We may one day recall the summer of 2021 as defined by proliferating climate catastrophes, the Afghan war withdrawal, a desperate effort to vaccinate the public against Covid-19, and a rudderless federal government overseeing it all. But for a special class of the ultrarich, and the tech geeks who worship them, this will be the summer of the billionaire space race, as we witness who can burn through more money and public attention in the effort to escape the bonds of Earth’s gravity for, well, a few minutes.
An unofficial competition between three masters of the universe—Jeff Bezos, Richard Branson, and Elon Musk (with Musk expressing less interest in personally going to space)—the starter’s gun will be fired this Sunday, when Branson takes off on a Virgin Galactic aircraft for his brief journey into the heavens. “I’ve always been a dreamer,” wrote Branson on Twitter. “My mum taught me to never give up and to reach for the stars.” If all goes well—and a morbid but relevant question here is the safety of these ventures—Branson will return to Earth having cemented his claim to ... what exactly? Spending money he’s earned off the labor of low-wage workers and shuffled between offshore tax havens, he will be the winner in an extravagant pageant that’s designed less to inaugurate a new era of spaceflight than to drum up business for his other companies. Branson, like his would-be spacefaring competitors, isn’t an innovator; he’s a salesman.
These men will not be the first billionaire in space—that honor goes to former Microsoft software engineer Charles Simonyi, who traveled on the Russian Soyuz spacecraft to the International Space Station for two weeks in 2007 and again in 2009—but simply be the first of the brash new trio of space innovators to fly into suborbital space and come back safely. (Branson’s flight plans to go 50 miles up, while Bezos will travel beyond the Karman Line, which is 62 miles above sea level.)
With references to childhoods weaned on the original space race—“Ever since I was five years old, I’ve dreamed of traveling to space,” Bezos said on Instagram this week—the troika of new space cadets will have you believe that they are fulfilling a collective goal of the human race, taking us one step closer toward a Star Trek–like future of boldly conceived space travel and exploration. Branson, for instance, has said he wants to make space travel “more accessible to all.” (Early reservations on Virgin Galactic flights cost $250,000 while a seat on the July 20 flight of Bezos’s Blue Origin sold for $28 million.) But any honest assessment of the billionaire space race shows that it’s less the dawning of a new epoch of universal space travel than the world’s most expensive infomercial for a network of self-dealing billionaires who plan to make a lot more money down here on terra firma. The three men’s business portfolios are not identical, nor are their stated priorities. (Bezos, for instance, claims to be most concerned about moving Earth’s industrial capacity off-world.) But they all retain potentially lucrative interests in satellite launch and rocketry firms, which is where the real money is. And should the launches go well, they all stand to benefit from rising optimism and investment in their industry.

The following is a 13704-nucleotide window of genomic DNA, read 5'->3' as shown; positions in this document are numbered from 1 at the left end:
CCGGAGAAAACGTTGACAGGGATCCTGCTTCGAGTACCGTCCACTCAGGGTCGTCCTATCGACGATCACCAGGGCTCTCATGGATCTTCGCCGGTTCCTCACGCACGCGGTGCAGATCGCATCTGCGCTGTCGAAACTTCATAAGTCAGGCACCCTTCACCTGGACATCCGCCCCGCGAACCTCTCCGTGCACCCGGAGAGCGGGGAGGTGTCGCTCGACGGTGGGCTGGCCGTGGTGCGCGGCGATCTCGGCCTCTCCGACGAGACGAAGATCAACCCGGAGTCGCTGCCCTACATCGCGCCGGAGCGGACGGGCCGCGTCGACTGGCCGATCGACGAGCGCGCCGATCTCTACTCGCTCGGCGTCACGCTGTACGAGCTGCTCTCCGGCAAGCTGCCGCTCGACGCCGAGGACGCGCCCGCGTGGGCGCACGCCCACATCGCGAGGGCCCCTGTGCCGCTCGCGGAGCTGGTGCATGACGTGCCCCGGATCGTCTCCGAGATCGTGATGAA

While shuttling tourists into space for a few minutes of weightlessness may have its appeal, it’s a fleeting luxury only affordable by an elite class. Even so, companies like Virgin Galactic would have you think that this only slightly dystopian future is just around the corner. Branson has dubbed himself Astronaut 001, whose job is “evaluating customer spaceflight experience.” Branson may be keen to improve the experience for some of his friends who plop down for the next ride, but what he is really selling is the Virgin name and an image of innovation and safety that will help his group of companies pick off a satellite launch contract or two that might have gone to SpaceX. Branson’s trip into space isn’t being done for “us,” as a people that may one day sail among the stars; it’s for himself, Virgin Galactic, and the further commercialization of low-earth orbit.